From an outdoor gym made from melted down weapons, to conflict management for young people: our pick of UK projects that are tackling knife crime in innovative ways
1. The London outdoor gym made from melted-down knives
Recycling two tonnes of surrendered and confiscated knives, this outdoor gym in Langdon Park, Tower Hamlets, opened in October. It was created by charity Steel Warriors to raise awareness of knife crime and create a safe space for young people to exercise.
Steel Warriors co-founders Ben Wintour and Pia Fontes chose Tower Hamlets as the spot for their first gym as the borough has some of the highest levels of youth-related knife crime in London. One of the reasons young people carry knives, said Fontes, is to show off to their peers. The gym offers a more constructive way to build physical confidence – through exercise.
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“It’s shocking that the knife has become a socially accepted object to carry on the street within certain peer groups,” she said. “We hope that Steel Warriors will deglamourise this tragic trend.”
2. The young people learning first aid to help victims of knife crime
Some knife-related deaths happen because people at the scene don’t know what to do: panicking and fleeing without calling for help. Simply teaching young people to call 999 and to effectively deliver emergency first aid can save lives, say those at StreetDoctors, a UK project started in 2008 by two medical students and founded as a charity in 2013.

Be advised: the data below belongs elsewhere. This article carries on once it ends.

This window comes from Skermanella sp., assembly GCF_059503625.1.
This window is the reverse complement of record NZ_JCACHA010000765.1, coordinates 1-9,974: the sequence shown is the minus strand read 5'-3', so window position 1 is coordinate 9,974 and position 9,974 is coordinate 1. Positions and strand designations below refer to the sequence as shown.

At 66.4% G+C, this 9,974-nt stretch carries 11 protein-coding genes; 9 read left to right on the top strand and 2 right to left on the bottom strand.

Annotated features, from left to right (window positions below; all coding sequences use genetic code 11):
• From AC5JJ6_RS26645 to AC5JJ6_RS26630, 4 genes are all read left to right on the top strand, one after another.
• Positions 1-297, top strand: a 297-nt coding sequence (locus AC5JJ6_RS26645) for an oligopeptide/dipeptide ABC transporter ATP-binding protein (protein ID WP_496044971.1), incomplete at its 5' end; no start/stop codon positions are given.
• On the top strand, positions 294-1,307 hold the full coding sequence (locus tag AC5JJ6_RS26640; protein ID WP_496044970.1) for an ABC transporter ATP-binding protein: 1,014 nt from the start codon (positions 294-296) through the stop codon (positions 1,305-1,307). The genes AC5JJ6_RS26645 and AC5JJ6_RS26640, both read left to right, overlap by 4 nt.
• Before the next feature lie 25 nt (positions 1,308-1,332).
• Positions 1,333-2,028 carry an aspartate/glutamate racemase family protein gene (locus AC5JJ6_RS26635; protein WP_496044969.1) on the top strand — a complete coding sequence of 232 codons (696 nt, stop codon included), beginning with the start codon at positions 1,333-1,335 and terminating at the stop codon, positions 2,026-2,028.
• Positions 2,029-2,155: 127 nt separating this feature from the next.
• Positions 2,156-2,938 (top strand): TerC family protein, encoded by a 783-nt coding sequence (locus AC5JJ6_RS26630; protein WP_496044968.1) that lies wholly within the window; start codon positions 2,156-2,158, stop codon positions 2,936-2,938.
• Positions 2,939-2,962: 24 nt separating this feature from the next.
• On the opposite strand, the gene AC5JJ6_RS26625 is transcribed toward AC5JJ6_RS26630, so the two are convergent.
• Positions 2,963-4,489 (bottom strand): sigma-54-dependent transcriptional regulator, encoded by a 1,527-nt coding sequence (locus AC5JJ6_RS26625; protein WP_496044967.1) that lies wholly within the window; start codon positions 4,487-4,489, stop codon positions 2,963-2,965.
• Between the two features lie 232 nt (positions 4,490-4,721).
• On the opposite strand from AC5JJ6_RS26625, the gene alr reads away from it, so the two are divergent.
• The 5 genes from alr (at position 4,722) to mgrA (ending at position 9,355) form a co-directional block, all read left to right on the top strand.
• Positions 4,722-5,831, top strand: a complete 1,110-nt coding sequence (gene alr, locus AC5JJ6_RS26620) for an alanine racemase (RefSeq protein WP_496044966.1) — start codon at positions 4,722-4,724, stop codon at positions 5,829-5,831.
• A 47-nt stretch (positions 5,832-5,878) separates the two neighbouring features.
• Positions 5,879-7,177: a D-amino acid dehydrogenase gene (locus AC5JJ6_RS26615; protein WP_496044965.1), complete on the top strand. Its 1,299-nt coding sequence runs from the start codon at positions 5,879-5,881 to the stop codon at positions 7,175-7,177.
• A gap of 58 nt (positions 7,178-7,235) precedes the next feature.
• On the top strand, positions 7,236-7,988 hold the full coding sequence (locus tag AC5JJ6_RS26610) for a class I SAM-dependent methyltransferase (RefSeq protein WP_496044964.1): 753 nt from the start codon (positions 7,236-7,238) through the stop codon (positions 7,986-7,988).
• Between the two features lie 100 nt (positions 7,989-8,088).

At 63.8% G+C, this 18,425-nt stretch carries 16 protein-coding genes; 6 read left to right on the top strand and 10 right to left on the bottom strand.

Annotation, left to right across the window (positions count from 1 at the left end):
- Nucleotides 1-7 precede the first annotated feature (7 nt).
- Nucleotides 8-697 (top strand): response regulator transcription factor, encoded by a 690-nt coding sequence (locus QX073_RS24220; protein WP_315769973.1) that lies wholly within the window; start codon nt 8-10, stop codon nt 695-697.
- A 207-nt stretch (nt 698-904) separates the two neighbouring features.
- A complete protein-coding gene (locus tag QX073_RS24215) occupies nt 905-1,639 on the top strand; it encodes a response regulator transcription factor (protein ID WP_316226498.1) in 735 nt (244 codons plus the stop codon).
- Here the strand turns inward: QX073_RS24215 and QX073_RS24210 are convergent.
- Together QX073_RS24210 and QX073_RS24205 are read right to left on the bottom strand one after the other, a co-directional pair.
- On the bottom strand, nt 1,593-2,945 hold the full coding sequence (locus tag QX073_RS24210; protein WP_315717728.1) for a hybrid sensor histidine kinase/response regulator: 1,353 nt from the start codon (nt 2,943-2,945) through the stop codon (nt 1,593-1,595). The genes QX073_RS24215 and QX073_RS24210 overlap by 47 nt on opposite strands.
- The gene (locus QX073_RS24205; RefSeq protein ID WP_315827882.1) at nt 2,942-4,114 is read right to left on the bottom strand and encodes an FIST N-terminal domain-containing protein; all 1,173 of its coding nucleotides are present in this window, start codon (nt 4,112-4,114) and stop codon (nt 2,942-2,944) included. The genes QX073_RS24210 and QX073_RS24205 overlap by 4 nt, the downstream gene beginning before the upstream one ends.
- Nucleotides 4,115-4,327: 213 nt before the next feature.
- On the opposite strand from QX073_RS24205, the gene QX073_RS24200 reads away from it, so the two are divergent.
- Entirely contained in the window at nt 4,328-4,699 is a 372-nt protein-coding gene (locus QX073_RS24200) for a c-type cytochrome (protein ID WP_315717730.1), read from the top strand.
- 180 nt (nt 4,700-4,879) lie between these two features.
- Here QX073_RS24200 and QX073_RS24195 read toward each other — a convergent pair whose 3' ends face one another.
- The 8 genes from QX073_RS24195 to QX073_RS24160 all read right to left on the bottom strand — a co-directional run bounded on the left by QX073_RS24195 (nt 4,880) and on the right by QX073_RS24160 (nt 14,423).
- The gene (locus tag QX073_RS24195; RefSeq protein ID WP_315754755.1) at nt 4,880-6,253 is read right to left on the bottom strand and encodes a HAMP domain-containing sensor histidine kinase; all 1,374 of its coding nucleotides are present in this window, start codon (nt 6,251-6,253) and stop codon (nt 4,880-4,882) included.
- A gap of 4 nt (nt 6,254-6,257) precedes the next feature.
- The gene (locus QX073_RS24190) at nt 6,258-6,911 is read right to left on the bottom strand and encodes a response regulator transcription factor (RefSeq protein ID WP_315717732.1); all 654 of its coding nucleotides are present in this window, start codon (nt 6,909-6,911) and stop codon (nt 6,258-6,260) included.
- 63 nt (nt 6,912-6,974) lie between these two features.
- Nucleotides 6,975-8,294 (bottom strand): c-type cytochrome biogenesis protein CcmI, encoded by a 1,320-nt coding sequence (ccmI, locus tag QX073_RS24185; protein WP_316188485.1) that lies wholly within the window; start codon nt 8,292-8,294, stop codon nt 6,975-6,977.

It mobilises volunteer doctors and medical students to teach young, at-risk people how to stem blood loss and keep casualties alive until medical help arrives. It has grown from one team in Liverpool in 2008, to 18 in 14 cities. There are at least 11 cases of people going on to help in medical emergencies.
“We treat young people as potential life-savers, capable of making positive choices,” explained chief executive Jo Broadwood.
3. The charity training young people in conflict management
Leap Confronting Conflict supports young people aged 11-25 to change their lives by better understanding themselves and their relationship with conflict. Many of the youngsters they work with have grown up in care, display violent behaviour, or are caught up in the criminal justice system.
The charity’s flagship programme for young people, Improving Prospects, aims to give people aged 15-21 insight into the causes and consequences of conflict. They learn that conflict is inevitable but when managed well, it can be a powerful catalyst for change.
“For the first time, I looked at myself and considered where my anger came from,” said Amyn, one participant. Referrals come from local authorities, youth services, youth offending services and schools.
Featured image: Steel Warriors